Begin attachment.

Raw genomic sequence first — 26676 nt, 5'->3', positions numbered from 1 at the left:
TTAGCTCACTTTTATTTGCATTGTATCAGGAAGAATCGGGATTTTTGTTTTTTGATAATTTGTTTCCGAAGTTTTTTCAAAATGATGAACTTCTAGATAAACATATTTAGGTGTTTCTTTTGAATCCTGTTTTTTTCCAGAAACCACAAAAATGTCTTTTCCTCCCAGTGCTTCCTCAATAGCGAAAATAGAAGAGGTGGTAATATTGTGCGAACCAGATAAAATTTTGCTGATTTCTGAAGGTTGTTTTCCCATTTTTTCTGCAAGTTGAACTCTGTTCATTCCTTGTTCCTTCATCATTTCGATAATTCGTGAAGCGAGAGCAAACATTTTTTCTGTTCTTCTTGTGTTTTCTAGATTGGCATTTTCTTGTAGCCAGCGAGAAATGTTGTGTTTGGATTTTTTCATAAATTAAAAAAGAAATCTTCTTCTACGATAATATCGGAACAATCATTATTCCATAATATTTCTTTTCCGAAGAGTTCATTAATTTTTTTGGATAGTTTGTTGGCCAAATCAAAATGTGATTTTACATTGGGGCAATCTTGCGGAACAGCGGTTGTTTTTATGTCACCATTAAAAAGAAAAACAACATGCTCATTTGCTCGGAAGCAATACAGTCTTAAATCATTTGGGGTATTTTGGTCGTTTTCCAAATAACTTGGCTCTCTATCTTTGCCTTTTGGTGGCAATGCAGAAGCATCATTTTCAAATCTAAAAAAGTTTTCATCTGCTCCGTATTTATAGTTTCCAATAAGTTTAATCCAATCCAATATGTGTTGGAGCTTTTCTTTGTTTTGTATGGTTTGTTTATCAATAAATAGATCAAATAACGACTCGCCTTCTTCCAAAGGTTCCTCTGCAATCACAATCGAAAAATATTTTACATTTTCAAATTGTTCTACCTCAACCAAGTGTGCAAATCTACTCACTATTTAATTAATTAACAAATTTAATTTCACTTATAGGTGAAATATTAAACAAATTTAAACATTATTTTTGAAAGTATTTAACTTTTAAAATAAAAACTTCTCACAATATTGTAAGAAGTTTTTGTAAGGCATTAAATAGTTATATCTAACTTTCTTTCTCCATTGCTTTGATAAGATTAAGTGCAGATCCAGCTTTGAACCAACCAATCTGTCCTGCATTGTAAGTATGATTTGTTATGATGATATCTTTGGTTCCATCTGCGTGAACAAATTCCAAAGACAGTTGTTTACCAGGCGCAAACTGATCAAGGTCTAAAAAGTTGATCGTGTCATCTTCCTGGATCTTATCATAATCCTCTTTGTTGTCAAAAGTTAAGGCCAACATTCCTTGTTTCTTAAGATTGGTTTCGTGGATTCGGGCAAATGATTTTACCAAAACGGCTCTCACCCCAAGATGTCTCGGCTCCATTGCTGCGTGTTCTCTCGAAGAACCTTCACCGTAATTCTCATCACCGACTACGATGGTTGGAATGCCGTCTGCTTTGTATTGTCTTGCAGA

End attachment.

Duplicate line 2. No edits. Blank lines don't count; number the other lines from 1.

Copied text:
TTAGCTCACTTTTATTTGCATTGTATCAGGAAGAATCGGGATTTTTGTTTTTTGATAATTTGTTTCCGAAGTTTTTTCAAAATGATGAACTTCTAGATAAACATATTTAGGTGTTTCTTTTGAATCCTGTTTTTTTCCAGAAACCACAAAAATGTCTTTTCCTCCCAGTGCTTCCTCAATAGCGAAAATAGAAGAGGTGGTAATATTGTGCGAACCAGATAAAATTTTGCTGATTTCTGAAGGTTGTTTTCCCATTTTTTCTGCAAGTTGAACTCTGTTCATTCCTTGTTCCTTCATCATTTCGATAATTCGTGAAGCGAGAGCAAACATTTTTTCTGTTCTTCTTGTGTTTTCTAGATTGGCATTTTCTTGTAGCCAGCGAGAAATGTTGTGTTTGGATTTTTTCATAAATTAAAAAAGAAATCTTCTTCTACGATAATATCGGAACAATCATTATTCCATAATATTTCTTTTCCGAAGAGTTCATTAATTTTTTTGGATAGTTTGTTGGCCAAATCAAAATGTGATTTTACATTGGGGCAATCTTGCGGAACAGCGGTTGTTTTTATGTCACCATTAAAAAGAAAAACAACATGCTCATTTGCTCGGAAGCAATACAGTCTTAAATCATTTGGGGTATTTTGGTCGTTTTCCAAATAACTTGGCTCTCTATCTTTGCCTTTTGGTGGCAATGCAGAAGCATCATTTTCAAATCTAAAAAAGTTTTCATCTGCTCCGTATTTATAGTTTCCAATAAGTTTAATCCAATCCAATATGTGTTGGAGCTTTTCTTTGTTTTGTATGGTTTGTTTATCAATAAATAGATCAAATAACGACTCGCCTTCTTCCAAAGGTTCCTCTGCAATCACAATCGAAAAATATTTTACATTTTCAAATTGTTCTACCTCAACCAAGTGTGCAAATCTACTCACTATTTAATTAATTAACAAATTTAATTTCACTTATAGGTGAAATATTAAACAAATTTAAACATTATTTTTGAAAGTATTTAACTTTTAAAATAAAAACTTCTCACAATATTGTAAGAAGTTTTTGTAAGGCATTAAATAGTTATATCTAACTTTCTTTCTCCATTGCTTTGATAAGATTAAGTGCAGATCCAGCTTTGAACCAACCAATCTGTCCTGCATTGTAAGTATGATTTGTTATGATGATATCTTTGGTTCCATCTGCGTGAACAAATTCCAAAGACAGTTGTTTACCAGGCGCAAACTGATCAAGGTCTAAAAAGTTGATCGTGTCATCTTCCTGGATCTTATCATAATCCTCTTTGTTGTCAAAAGTTAAGGCCAACATTCCTTGTTTCTTAAGATTGGTTTCGTGGATTCGGGCAAATGATTTTACCAAAACGGCTCTCACCCCAAGATGTCTCGGCTCCATTGCTGCGTGTTCTCTCGAAGAACCTTCACCGTAATTCTCATCACCGACTACGATGGTTGGAATGCCGTCTGCTTTGTATTGTCTTGCAGA